Results  During a mean follow-up of 7.3 years, 380 cases of colon cancer and 110 cases of rectal cancer were documented. The adjusted hazard ratios (HRs) in all vegetarians combined vs nonvegetarians were 0.78 (95% CI, 0.64-0.95) for all colorectal cancers, 0.81 (95% CI, 0.65-1.00) for colon cancer, and 0.71 (95% CI, 0.47-1.06) for rectal cancer. The adjusted HR for colorectal cancer in vegans was 0.84 (95% CI, 0.59-1.19); in lacto-ovo vegetarians, 0.82 (95% CI, 0.65-1.02); in pescovegetarians, 0.57 (95% CI, 0.40-0.82); and in semivegetarians, 0.92 (95% CI, 0.62-1.37) compared with nonvegetarians. Effect estimates were similar for men and women and for black and nonblack individuals.

Conclusions and Relevance  Vegetarian diets are associated with an overall lower incidence of colorectal cancers. Pescovegetarians in particular have a much lower risk compared with nonvegetarians. If such associations are causal, they may be important for primary prevention of colorectal cancers.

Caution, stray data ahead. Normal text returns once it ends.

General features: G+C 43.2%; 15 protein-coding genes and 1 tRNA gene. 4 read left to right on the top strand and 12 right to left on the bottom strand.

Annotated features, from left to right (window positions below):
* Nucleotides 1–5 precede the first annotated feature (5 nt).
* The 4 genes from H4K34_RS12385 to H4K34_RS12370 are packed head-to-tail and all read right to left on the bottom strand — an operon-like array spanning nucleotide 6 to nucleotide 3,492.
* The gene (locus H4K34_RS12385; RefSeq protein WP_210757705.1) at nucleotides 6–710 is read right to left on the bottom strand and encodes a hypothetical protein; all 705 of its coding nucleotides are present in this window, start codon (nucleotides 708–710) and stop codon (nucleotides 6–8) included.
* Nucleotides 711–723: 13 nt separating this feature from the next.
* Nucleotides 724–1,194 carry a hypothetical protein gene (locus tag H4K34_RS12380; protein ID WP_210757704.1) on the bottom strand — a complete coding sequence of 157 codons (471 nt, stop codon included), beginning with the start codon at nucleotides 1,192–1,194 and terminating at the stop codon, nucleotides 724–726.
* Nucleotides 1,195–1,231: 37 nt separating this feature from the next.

Vegetable oil ingredient key to destroying gastric disease bacteria

The bacterium Helicobacter pylori is strongly associated with gastric ulcers and cancer. To combat the infection, researchers at University of California, San Diego School of Medicine and Jacobs School of Engineering developed LipoLLA, a therapeutic nanoparticle that contains linolenic acid, a component in vegetable oils. In mice, LipoLLA was safe and more effective against H. pylori infection than standard antibiotic treatments.

Read the whole article.

Source: Medical Press

Journal reference: Proceedings of the National Academy of Sciences